+Deploying a web start application is as easy as copying the necessary files to a location on the web server that is accessible via the web.
+In the case of Tomcat, you will need to copy the contents of your web start application to a single directory contained within the â<tomcat-root>/webapps/ROOTâ directory.
+For instance, if you have a web-start application entitled , then you would package the JAR file along with the JNLP and HTML file for the application into a directory entitled and then place that directory into the â<tomcat-root>/webapps/ROOTâ directory.
+Once the application has been copied to the appropriate locations, you should be able to access it via the web if Tomcat is started.
+The URL should look something like the following: *http://your-server:8080/JythonWebStart/launch.jnlp*.
+Of course, you will need to use the server name and the port that you are using along with the appropriate JNLP name for your application.
+You can either use a WAR file including all content for your entire web application, or you can deploy an exploded directory application which is basically copy-and-paste for your entire web application directory structure into the â<tomcat-root>/webapps/ROOTâ directory.
+For manual deployment of a web application, you can copy either your exploded directory web application or your WAR file into the â<tomcat-root>/webappsâ directory.
+This means that you can have Tomcat started when you copy your WAR or exploded directory into the âwebappsâ location.
+Once youâve done this, you should see some feedback from the Tomcat server if you have a terminal open (or from within the IDE).
+The bonus to deploying exploded directory applications is that you can take any file within the application and change it at will.
+If you do not wish to have autodeploy enabled (perhaps in a production environment), then you can deploy applications on startup of the server.
+This process is basically the same as âautodeploy,â except any new applications that are copied into the âwebappsâ directory are not deployed until the server is restarted.
+To do this, open your web browser to the index of Tomcat, usually http://localhost:8080/index.html, and then click on the âManagerâ link in the left-hand menu.
+You will need to authenticate at that point using your administrator password, but once you are in the console deployment is quite easy.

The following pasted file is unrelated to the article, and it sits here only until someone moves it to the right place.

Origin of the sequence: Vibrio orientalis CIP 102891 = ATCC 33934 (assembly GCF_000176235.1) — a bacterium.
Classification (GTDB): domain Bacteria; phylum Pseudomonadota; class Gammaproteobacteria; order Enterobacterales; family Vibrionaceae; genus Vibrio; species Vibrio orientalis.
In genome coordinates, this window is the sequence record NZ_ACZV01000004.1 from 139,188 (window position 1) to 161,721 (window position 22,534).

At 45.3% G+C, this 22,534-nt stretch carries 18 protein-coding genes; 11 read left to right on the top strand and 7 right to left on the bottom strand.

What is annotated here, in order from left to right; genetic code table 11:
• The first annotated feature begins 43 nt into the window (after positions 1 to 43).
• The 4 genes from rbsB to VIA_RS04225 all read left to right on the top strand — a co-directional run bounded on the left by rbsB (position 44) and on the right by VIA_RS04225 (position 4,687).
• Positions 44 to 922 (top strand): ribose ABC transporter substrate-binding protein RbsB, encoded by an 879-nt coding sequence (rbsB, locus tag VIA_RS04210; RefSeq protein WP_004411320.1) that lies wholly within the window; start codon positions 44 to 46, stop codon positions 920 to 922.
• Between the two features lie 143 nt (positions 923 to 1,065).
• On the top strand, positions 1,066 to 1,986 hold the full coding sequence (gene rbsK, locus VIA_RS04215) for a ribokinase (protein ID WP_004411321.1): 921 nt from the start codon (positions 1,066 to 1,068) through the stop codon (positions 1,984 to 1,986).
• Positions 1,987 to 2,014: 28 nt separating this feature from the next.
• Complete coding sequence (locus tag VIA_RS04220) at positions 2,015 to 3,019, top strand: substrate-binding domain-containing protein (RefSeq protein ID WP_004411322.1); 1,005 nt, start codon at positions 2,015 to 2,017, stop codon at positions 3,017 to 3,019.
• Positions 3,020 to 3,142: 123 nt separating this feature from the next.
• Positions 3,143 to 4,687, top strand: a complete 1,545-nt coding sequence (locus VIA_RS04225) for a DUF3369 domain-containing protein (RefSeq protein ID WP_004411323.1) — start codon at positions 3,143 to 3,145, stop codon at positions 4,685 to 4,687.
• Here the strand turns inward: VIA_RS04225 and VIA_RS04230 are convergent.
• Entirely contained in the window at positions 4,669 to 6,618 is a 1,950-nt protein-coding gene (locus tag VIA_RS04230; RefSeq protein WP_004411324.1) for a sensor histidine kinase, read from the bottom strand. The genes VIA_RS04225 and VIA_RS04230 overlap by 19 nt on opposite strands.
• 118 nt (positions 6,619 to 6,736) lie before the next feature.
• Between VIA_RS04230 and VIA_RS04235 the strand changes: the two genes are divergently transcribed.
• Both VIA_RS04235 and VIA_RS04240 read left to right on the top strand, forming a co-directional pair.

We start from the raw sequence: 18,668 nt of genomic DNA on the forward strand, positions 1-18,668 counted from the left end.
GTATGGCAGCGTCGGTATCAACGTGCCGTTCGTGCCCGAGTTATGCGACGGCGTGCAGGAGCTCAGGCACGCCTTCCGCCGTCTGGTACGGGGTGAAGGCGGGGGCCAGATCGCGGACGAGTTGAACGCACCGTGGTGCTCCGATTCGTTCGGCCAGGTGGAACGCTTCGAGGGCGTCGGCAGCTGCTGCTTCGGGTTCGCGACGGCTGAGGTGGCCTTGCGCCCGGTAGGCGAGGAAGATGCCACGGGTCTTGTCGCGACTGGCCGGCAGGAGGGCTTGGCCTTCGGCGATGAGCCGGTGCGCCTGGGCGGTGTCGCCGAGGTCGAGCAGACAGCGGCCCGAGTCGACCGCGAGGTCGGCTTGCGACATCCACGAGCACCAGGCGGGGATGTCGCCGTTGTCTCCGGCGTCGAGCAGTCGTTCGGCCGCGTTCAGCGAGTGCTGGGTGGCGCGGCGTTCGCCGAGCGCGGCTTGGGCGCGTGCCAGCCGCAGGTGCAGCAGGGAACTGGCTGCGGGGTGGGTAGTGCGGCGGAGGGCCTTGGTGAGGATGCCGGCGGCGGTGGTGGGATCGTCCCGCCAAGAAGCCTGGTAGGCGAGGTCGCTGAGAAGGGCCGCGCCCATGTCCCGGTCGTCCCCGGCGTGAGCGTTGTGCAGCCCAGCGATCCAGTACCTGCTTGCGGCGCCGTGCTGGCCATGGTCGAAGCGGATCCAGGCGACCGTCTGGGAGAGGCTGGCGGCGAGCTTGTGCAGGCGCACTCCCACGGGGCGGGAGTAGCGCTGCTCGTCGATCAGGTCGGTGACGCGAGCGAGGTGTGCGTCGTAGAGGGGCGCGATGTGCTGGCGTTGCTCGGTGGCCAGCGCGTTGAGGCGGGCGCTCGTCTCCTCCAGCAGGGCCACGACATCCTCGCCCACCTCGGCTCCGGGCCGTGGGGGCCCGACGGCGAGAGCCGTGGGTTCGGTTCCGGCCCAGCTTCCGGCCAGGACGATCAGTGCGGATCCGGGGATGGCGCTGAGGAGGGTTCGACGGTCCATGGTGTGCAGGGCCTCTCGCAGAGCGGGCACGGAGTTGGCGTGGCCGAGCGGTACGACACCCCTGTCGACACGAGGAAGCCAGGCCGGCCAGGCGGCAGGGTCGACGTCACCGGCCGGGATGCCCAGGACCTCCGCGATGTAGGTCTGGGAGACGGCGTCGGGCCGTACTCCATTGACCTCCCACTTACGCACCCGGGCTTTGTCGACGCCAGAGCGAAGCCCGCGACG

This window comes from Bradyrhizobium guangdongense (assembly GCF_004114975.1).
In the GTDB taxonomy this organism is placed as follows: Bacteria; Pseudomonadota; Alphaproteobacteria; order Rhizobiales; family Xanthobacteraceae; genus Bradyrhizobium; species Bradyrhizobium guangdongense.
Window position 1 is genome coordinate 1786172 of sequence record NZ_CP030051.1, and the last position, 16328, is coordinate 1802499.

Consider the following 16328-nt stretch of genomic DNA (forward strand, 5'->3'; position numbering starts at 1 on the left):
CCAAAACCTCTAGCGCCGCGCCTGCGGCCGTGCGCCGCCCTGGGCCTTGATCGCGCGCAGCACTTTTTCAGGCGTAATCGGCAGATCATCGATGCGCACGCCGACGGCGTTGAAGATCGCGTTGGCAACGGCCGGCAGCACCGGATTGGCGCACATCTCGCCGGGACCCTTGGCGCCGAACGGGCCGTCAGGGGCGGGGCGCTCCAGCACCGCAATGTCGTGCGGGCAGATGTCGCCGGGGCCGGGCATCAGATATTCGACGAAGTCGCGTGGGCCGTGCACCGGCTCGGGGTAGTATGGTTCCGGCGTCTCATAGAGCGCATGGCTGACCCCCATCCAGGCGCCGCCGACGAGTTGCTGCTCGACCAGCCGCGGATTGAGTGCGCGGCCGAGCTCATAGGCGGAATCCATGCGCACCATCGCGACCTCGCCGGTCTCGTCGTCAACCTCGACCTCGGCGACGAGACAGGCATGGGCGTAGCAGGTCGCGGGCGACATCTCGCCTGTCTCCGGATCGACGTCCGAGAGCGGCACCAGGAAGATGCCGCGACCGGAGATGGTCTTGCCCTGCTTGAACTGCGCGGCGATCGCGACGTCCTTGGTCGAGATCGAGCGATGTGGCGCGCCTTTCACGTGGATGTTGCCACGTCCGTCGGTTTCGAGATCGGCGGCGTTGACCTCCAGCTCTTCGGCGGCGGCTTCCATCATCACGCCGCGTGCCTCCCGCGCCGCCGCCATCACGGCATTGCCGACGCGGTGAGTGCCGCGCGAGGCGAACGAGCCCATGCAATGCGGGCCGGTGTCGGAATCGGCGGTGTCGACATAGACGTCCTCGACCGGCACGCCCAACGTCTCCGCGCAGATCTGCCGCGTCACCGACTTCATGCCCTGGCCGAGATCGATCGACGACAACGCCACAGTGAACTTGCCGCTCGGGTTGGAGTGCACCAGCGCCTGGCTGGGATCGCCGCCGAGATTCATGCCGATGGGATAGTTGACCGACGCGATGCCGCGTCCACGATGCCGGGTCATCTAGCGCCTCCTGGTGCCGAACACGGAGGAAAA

+In an effort to avoid redundancy, we will once again redirect you to the Tomcat documentation for more information on deploying a web application via the Tomcat manager console.
+The Glassfish V3 server was still in preview mode, but showed a lot of potential for Jython application deployment.
+In this section, we will cover WAR and web start deployment to Glassfish V2, because it is the most widely used version.
+We will also discuss deployment for Django on Glassfish V3, because this version has added support for Django (and more Python web frameworks soon).
+Glassfish is very similar to Tomcat in terms of deployment, but there are a couple of minor differences which will be covered in this section.
+To start out, you will need to download a glassfish distribution from the site at https://glassfish.dev.java.net/. Again, we recommend downloading V2, because it is the most widely used at the time of this writing.
+The installation of Glassfish will not be covered in this text, because it varies depending upon which version you are using.
+There are detailed instructions for each version located on the Glassfish website, so we will redirect you there for more information.
+Once you have Glassfish installed, you can utilize the server via the command-line or terminal, or you can use an IDE just like Tomcat.
+To register a Glassfish V2 or V3 installation with Netbeans 6.7, just go to the âServicesâ tab in the Netbeans navigator and right-click on âServersâ and then add the version you are planning to register.
+Once the âAdd Server Instanceâ window appears, simply fill in the information depending upon your environment.
+There is an administrative user named âadminâ that is set up by default with a Glassfish installation.
+In order to change the default password, it is best to startup Glassfish and log into the administrative console.
+Deploying a web start application is basically the same as any other web server, you simply make the web start JAR, JNLP, and HTML file accessible via the web.
+On Glassfish, you need to traverse into your âdomainâ directory and you will find a âdocrootâ inside.
+The path should be similar to â<glassfish-install-loc>/domains/domain1/docrootâ. Anything placed within the docroot area is visible to the web, so of course this is where you will place any web-start application directories.
+Again, a typical web start application will consist of your application JAR file, a JNLP file, and an HTML page used to open the JNLP.
+All of these files should typically be placed inside a directory appropriately named per your application, and then you can copy this directory into docroot.